The tour sprang from a photo display at last fall's SEBA gathering in Atlanta. "Although prints of Carl's photographs are in museums and are priced in the $1,500 range," Hill Street
In-store photo
prints boosted sales.
president/publisher Tom Payton told PW, "he generously gave us seven images to use in our promotion. So due to bookseller response at SEBA, we decided to develop a tour in which stores could use them for displays and raffles." Veteran bookseller Mary Gay Shipley at Arkansas's That Bookstore in Blytheville thinks this raffle concept "may well be unprecedented. At least I don't recall a tour offering this kind of combination."
"We tried to pair photographs with stores whose customers would find them attractive for their area," Payton said. Shipley asked for Pat Conroy, "since he is so popular here"; John Evans's Lemuria Bookstore in Jackson, Miss., reserved the half-tone image of local resident Eudora Welty; and New Orleans's Beaucoup Books received an image of Donna Tartt. Richter's photograph of Jimmy Carter was featured at the tour's opening event at Chapter 11's flagship Ansley Mall store in Atlanta.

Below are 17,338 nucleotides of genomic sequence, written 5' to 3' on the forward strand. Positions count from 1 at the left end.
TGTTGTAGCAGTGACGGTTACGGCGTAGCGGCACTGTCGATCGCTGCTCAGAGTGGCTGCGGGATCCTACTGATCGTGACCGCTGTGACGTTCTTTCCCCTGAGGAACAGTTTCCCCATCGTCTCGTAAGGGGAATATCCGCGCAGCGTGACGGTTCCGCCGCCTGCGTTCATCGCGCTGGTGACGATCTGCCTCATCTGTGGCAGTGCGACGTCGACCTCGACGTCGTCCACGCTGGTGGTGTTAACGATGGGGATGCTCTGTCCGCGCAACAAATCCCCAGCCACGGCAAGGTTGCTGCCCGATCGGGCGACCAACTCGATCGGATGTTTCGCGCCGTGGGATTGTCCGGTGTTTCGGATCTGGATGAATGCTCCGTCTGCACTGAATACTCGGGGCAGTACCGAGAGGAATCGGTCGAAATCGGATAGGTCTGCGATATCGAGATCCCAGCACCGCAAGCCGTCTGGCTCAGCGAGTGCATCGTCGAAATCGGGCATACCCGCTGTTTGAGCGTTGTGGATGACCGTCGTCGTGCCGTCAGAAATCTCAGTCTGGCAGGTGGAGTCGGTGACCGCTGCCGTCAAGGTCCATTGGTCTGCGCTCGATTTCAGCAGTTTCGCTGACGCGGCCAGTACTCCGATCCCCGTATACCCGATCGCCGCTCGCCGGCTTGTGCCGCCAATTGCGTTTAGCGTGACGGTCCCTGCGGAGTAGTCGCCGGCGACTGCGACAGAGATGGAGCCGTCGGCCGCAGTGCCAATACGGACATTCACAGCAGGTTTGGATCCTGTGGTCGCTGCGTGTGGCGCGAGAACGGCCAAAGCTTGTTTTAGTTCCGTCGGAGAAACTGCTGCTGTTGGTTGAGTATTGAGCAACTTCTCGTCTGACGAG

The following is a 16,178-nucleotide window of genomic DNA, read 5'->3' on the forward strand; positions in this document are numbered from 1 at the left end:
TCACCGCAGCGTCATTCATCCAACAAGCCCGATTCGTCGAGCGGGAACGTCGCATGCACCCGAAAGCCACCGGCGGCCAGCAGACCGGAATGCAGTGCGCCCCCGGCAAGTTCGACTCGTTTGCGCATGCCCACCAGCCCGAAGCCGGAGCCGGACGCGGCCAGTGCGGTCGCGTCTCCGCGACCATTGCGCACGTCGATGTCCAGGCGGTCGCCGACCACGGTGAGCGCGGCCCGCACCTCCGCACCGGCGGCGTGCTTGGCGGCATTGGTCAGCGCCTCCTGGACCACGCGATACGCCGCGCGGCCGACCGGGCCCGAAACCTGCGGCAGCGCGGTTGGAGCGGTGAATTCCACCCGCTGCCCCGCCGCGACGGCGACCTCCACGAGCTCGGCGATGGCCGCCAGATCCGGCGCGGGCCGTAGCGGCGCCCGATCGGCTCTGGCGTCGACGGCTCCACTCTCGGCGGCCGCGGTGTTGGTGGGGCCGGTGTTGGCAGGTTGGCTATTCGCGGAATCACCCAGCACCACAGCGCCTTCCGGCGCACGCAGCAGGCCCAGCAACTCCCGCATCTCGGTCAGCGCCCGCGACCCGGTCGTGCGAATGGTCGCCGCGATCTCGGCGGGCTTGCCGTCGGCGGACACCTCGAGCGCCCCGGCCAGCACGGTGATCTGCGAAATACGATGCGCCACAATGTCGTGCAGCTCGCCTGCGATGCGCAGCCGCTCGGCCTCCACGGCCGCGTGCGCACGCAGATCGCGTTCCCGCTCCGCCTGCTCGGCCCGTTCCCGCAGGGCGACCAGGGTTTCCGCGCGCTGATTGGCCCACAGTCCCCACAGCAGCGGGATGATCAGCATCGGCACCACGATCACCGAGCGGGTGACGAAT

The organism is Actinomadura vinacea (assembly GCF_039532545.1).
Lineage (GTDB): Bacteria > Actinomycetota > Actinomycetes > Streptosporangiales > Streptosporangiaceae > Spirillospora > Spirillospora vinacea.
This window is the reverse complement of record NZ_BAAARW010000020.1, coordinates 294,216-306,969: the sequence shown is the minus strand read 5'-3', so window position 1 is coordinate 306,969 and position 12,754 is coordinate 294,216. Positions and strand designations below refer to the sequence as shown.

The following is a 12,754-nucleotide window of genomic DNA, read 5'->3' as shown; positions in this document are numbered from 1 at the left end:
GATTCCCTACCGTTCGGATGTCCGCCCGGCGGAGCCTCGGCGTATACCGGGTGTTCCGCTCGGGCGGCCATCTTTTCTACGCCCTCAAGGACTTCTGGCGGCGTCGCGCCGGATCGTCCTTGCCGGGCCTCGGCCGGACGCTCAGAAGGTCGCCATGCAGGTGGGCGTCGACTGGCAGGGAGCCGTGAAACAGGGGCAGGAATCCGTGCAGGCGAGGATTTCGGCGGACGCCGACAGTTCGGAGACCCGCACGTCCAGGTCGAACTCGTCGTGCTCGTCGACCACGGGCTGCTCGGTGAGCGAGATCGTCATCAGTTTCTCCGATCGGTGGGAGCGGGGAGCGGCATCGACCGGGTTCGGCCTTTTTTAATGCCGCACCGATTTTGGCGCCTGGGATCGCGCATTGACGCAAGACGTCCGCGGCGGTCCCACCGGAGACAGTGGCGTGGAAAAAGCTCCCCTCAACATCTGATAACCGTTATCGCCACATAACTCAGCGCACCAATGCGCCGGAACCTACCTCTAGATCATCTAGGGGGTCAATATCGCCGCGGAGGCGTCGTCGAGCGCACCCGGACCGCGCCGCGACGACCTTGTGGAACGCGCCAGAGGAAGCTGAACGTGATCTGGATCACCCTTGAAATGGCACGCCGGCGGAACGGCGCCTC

Along with the photographs, Hill Street provided a poster for each store's use. Beaucoup Books owner Mary Price Dunbar developed A Portrait window display around the poster, keeping the Tartt print displayed behind the counter prior to a raffle held during Richter's signing last month. Joseph-Beth's store in Lexington, Ky., used the poster in an display promoting coming events and held a drawing for the Alice Walker portrait during the signing.

The Happy Bookseller in Columbia, S.C., extended its raffle for the photo of South Carolinian Josephine Humphreys beyond the date of Richter's appearance to encourage further sales. "This turned out to be a good Christmas book for us," owner Andy Graves told PW. "We wanted to make every customer eligible to win the photograph, even if they were unable to be here for the signing." And Chapter 11's Ansley Mall locale is extending its raffle even further, to January 24, when Jimmy Carter will be there to sign An Hour Before Daylight (Simon & Schuster). Chapter 11's director of communications, Brian Lapidus, noted that the November 30 signing with Richter was a hit, increasing the book's profile in the minds of holiday giftgivers.